As dust blows across the horizon, the golden light of the evening sun shines through a green flag. The rumble of beating drums and thumping feet on the chalky floor can be heard from a distance. Welcoming smiles invite strangers to participate in the celebration. Next to the revellers are men, women and children sitting together, drinking tea.
One of them is walking around with a large tray carrying many cups, offering them to curious onlookers who sit on and around the hill, observing from a distance, perhaps unwilling to join in the festivities in Karachi’s Manghopir neighbourhood at the shrine of 13th century saint Hazrat Khawaja Hassan Sakhi Sultan. It is only the second year that the mela is happening, after a long hiatus imposed by Taliban-inspired religious militants.
A sense of community and camaraderie binds everyone present. No one is a stranger; everyone is family; everyone is a friend. Along with tea, there is an invitation for another gathering at midnight at the home of a community elder. It is to be a congregation that will most likely go on till the early hours of the morning. The elder sits solemnly on a mat with his back against a low wall, irritated by the only cameraman present.
The sun disappears behind the hills and the world fades into darkness. The shrine and its surroundings vanish into the inky black of the night.
Before Karachi awakens the following morning, the roads leading to Manghopir remain relatively empty. Fear of the militants seems to persist.
Only traditional devotees of the saint, descendants of African slaves, known as Sheedis, constitute the bulk of the crowd at the shrine. Their ancestors were brought to this part of the world by Arab traders centuries ago. They have built a community, mostly around the shrine, over the centuries.
The gathering is larger than it was yesterday but there is no music or dancing today. The carnival atmosphere does not seem to have carried through the night. People slowly gather at the shrine’s gate. The caretakers offer them tea and breakfast before they make their way up to the shrine to pay their respects and ask for their wishes to be fulfilled.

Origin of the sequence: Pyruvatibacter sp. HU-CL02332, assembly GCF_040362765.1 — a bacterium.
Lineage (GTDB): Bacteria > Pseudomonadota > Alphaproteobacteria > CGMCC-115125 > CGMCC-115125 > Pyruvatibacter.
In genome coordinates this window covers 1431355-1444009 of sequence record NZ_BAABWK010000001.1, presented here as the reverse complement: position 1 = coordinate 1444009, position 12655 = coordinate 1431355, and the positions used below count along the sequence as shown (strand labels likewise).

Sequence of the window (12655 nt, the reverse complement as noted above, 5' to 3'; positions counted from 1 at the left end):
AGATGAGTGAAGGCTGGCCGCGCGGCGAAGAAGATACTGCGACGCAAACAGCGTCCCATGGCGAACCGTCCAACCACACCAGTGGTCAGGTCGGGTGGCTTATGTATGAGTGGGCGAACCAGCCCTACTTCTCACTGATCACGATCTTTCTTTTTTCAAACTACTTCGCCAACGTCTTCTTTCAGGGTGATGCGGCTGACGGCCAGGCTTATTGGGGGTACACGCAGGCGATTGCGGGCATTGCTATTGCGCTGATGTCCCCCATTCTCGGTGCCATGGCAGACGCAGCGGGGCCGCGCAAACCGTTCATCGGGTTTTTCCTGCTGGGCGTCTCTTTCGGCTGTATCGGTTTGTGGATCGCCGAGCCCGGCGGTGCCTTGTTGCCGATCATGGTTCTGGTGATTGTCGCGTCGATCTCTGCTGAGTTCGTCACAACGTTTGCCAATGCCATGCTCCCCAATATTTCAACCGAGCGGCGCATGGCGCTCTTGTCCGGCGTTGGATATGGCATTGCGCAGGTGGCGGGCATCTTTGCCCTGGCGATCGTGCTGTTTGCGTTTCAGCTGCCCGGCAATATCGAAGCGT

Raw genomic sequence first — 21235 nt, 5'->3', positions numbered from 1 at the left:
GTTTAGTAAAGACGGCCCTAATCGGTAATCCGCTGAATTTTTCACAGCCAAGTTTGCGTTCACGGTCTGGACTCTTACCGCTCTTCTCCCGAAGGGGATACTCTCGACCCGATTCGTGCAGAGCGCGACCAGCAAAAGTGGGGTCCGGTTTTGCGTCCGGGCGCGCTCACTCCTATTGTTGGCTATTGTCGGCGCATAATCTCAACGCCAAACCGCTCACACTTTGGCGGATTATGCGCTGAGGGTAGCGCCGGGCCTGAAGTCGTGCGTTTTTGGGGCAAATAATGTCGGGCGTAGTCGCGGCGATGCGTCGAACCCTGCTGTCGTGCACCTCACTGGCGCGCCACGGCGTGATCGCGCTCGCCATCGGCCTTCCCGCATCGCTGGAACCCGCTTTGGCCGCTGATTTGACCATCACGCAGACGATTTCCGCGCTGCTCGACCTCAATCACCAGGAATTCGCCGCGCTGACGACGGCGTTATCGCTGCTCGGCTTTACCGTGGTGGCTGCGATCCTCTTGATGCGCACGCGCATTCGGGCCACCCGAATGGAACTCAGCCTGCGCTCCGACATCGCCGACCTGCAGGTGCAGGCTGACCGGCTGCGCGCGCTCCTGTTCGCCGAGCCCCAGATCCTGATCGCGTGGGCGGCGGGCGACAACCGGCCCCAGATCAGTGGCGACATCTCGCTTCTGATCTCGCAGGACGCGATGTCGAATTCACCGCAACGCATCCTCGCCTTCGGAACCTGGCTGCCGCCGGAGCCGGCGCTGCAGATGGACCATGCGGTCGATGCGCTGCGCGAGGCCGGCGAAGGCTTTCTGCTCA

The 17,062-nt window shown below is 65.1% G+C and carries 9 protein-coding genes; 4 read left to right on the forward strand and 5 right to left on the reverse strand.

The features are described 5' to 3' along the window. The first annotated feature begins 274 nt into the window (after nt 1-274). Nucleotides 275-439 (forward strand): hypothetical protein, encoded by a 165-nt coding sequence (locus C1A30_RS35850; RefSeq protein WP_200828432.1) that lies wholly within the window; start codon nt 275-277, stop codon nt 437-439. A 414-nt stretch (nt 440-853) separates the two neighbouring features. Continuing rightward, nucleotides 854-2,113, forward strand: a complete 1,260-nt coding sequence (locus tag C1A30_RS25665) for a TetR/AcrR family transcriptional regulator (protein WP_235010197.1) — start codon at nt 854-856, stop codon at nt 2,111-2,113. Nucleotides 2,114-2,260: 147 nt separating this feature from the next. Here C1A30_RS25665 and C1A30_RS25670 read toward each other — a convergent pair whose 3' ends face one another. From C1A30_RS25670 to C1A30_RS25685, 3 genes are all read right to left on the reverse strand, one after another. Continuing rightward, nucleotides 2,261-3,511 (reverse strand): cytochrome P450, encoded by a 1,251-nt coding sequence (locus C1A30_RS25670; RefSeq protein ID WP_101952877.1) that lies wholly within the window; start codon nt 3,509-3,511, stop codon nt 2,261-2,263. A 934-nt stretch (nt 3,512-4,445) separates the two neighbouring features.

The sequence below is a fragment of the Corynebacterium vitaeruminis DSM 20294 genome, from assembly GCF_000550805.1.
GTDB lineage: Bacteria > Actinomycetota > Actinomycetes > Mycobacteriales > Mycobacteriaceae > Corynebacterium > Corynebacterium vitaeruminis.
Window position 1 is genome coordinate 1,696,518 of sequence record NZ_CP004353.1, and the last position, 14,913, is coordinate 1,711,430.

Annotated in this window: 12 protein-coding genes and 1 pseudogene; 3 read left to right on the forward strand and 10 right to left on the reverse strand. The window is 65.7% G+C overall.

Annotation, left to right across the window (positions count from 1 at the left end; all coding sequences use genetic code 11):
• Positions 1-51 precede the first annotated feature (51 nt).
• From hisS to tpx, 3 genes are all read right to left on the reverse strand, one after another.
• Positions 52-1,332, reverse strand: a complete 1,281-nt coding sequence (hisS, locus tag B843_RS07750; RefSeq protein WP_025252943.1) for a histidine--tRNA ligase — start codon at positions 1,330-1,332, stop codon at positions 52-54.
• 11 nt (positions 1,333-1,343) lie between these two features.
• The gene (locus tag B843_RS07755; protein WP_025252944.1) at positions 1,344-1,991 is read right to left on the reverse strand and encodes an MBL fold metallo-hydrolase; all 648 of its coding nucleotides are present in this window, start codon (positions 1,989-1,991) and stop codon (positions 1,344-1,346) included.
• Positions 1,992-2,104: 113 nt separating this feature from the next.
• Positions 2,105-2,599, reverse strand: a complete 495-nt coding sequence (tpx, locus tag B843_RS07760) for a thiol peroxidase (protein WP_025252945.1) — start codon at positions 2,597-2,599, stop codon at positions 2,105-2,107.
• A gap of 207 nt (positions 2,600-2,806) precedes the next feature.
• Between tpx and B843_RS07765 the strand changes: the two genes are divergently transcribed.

Parents, children, and more women than men are sitting in the compound of the shrine with their families, sharing popcorn and snacks. The rather low-key celebrations are an indication that the mela has lost its attraction for most citizens of Karachi, many who used to throng here in the past from all corners of the city.
The main ritual at the mela is feeding meat to the crocodiles, which are considered saintly. Children are hanging off iron bars, looking down at the activity in the pond. Others at the pond are feeding meat to these crocodiles. On the other side, a gathering of men bathe in almost neon green water. This water is believed to heal skin diseases.
Three boys, all less than 10 years old, have brought their baby brother Muhammad Hassan to look at the enormous confined creatures. Azhar Abbas, from the nearby Pakhtun community, is also spending the day with his three children at the pond. His daughter Tayaba has her face painted as a cat for the occasion. He says they visit the crocodiles every few months.
There are two entrances to the shrine. One appears beside stalls selling sweets and flowers. There is an awning next to this entrance, which opens into a covered market where children play hide and seek, husbands buy jewellery for their wives and families look through household goods.
The market stretches all the way up to the shrine, with myriad shops offering all types of paraphernalia.
A cool environment prevails, with a certain amount of nonchalance in the air: children play unsupervised everywhere. Curious onlookers are glued to the iron bars surrounding the pond as they stare at the crocodiles. Ahmed Ali, the crocodile handler, is welcoming and friendly. He opens up the inner cage for people to get a closer look at the 30 to 40 reptiles that swim or bask in the hot afternoon sun.
As the light begins to fade, people start making their way home, leaving behind a lively and welcoming place that has seen better days with much larger groups of devotees, revellers and onlookers. As the light disappears, the night again swallows up the shrine as if it had never been there. Only the vendors and the houses on the surrounding hills glow in the dark.
The writer and photographer is a graduate of Oxford Brookes University where he studied film, photography and architecture.
This was originally published in the Herald's April 2018 issue. To read more subscribe to the Herald in print.